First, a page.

Magazine article Moment

The Roadblock to Arab Democracy

Magazine article Moment

The Roadblock to Arab Democracy

Article excerpt

Whenever I tell someone I am at work on a book of profiles of Arab democrats, I get the same response: "That will be a short book." To this I reply: "Don't underestimate my capacity for wordiness."

In fact, there are more than enough genuine democrats in the Arab world to fill my book, but not enough to change their region, where the influence of democracy is shockingly weak. Out of 171 non-Arab states in the world, the number of democracies is 123, or 72 percent. Of the 22 Arab states, the number of democracies is zero.

This calculation uses annual data compiled by Freedom House, which rates each country in the world as "free," "not free" or "partly free." It also identifies which countries are "electoral democracies" and which are not. All of the "free countries" are electoral democracies, as are some of the "partly free" ones. This category includes countries that have begun to hold free elections but lack other hallmarks of a free society, such as a reliable court system. In Freedom House's counting, countries that hold mock elections, such as Egypt or Russia, do not pass muster as "electoral democracies;" whatever other defects they may have, only countries that choose their governments in honest, competitive elections can win this designation.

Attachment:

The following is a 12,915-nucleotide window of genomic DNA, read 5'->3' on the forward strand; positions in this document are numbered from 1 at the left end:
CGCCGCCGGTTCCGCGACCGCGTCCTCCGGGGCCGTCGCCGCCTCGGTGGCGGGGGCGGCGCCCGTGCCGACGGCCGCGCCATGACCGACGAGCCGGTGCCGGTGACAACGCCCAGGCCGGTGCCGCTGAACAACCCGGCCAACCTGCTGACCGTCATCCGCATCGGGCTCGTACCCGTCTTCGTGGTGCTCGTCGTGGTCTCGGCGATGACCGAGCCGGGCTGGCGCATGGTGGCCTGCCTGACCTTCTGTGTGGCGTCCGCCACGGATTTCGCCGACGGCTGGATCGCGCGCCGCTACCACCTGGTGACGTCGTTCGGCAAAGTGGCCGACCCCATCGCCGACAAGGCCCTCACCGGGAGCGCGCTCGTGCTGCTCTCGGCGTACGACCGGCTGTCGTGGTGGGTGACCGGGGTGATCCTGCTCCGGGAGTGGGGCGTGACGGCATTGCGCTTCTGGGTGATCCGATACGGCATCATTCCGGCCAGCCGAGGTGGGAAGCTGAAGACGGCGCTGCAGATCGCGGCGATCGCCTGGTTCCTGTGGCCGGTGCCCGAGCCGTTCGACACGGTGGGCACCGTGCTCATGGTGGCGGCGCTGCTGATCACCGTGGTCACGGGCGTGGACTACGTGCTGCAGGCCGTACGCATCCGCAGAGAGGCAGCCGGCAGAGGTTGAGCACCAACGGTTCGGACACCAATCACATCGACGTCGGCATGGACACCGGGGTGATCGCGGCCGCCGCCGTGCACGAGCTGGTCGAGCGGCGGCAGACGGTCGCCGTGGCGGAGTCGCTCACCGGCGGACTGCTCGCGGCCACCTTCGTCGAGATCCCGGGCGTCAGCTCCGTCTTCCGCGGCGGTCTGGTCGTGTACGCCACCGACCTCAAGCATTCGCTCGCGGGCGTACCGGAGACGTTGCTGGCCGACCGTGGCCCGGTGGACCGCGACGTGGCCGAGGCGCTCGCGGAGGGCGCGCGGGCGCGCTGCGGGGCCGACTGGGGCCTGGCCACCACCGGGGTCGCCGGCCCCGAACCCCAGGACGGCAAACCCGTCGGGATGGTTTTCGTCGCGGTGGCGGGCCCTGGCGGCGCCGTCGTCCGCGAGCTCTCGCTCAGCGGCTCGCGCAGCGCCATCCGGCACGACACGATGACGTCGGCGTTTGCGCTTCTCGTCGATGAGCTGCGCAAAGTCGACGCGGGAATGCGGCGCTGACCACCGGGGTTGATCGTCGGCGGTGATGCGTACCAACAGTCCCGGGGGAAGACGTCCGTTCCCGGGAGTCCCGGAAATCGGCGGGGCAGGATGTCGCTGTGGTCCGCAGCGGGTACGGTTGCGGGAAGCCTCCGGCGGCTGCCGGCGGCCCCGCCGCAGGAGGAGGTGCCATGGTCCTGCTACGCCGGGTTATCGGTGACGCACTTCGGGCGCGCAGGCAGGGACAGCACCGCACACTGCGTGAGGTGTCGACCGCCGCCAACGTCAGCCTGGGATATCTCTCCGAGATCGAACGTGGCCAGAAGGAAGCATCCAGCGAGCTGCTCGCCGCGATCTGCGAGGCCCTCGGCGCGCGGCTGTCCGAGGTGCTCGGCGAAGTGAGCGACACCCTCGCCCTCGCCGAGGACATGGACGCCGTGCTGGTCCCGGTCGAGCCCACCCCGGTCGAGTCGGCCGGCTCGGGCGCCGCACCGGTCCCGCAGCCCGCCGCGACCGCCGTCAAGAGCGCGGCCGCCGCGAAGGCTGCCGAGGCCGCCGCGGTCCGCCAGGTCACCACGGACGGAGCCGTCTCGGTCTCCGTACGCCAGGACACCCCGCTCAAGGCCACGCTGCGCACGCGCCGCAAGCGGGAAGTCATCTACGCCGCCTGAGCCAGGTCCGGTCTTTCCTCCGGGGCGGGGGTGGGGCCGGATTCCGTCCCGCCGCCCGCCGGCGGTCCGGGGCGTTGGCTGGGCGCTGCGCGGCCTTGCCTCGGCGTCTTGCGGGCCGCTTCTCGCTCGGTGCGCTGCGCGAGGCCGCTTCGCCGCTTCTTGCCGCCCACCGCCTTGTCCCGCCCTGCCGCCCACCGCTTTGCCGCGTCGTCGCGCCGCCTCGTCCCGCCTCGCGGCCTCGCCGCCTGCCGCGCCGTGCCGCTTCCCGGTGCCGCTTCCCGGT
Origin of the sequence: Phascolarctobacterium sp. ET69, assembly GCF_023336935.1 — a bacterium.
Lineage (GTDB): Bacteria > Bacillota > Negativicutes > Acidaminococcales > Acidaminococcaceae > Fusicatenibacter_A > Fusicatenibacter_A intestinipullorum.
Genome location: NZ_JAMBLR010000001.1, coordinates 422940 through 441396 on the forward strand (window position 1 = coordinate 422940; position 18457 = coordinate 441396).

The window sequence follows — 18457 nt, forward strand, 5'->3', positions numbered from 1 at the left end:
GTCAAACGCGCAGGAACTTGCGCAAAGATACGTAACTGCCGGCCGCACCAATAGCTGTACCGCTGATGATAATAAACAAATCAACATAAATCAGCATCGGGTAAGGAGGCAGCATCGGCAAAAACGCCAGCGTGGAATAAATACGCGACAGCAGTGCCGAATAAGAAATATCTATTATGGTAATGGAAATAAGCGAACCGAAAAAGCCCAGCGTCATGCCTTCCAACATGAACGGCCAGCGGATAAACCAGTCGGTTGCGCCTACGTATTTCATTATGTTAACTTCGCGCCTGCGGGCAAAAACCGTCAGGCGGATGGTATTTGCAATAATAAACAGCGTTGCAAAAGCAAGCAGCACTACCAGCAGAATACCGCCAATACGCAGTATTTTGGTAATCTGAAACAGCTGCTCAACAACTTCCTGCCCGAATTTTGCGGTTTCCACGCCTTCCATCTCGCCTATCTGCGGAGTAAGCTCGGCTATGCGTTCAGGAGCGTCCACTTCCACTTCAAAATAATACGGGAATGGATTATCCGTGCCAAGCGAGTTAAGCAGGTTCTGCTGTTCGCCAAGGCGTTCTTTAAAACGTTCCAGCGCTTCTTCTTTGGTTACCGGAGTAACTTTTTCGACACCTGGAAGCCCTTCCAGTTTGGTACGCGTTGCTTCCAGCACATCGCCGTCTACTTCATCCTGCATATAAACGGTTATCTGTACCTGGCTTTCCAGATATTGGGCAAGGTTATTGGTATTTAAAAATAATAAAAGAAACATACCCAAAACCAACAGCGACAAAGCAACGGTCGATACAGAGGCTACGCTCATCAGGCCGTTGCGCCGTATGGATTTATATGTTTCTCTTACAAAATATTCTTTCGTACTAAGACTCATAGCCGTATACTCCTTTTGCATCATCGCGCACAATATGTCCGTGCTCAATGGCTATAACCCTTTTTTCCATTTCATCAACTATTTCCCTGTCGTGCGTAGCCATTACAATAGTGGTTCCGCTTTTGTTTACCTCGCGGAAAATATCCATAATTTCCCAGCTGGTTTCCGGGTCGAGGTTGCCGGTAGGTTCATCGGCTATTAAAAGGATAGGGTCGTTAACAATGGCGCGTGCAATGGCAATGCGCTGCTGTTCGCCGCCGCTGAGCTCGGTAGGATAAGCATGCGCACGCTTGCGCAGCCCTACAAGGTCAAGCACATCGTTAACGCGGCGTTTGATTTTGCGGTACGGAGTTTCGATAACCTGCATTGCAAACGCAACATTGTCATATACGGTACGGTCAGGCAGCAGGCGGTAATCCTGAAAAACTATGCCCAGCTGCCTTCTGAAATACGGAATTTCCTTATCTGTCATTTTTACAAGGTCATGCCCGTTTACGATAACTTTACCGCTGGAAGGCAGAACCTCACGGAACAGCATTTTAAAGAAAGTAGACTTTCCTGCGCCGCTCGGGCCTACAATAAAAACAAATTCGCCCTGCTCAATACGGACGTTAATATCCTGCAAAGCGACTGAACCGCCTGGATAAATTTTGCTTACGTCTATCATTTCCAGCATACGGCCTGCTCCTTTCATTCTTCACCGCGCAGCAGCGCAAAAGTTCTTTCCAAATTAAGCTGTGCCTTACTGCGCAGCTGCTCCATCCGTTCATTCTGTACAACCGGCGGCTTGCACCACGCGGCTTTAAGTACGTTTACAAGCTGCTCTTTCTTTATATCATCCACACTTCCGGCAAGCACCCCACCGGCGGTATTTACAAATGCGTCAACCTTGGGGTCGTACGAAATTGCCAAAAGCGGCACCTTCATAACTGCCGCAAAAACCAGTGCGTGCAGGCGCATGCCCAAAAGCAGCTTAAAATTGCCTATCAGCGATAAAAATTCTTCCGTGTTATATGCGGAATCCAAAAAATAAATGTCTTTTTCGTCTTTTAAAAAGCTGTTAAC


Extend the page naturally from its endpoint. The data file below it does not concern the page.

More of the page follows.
The fact that nearly two-thirds of all the countries in the world today elect their leaders bespeaks a revolutionary change in the norms of government over the past 30-odd years. And it puts the Arab lag into stark relief. What accounts for it?

Economic backwardness explains the problem in part. Generally, the most powerful correlate of democracy is higher per capita income. The overwhelming majority of countries where citizens enjoy an annual income of $5,000 or more are democracies. Few Arab countries have reached this level. But this factor still falls short as an explanation. For one thing, while a few Arab countries with wealth from oil or commerce have passed the $5,000 mark, none of them are electoral democracies (although a few, including Bahrain and Kuwait, as well as non-oil countries such as Jordan, are ranked among the "partly free.") Furthermore, although much of the Arab world is poor, it is not as poor as sub-Saharan Africa, where per capita income is less than half of that of the Arab states. Yet democracy has begun to take hold in sub-Saharan Africa, where half of the 48 countries are electoral democracies.

Islam may he a second explanatory factor. Of the 47 states in the world with Muslim majorities, only nine, or 19 percent, are democracies. On the other hand, of 146 non-Muslim states, 114, more than three-quarters, are democratic. The impression of tension between Islam and democracy is reinforced by the fact that the only historic example of an Arab democracy is Lebanon, between the time it achieved independence in 1945 and the time it imploded into civil war in 1975, largely due to the pressure of foreign forces. …

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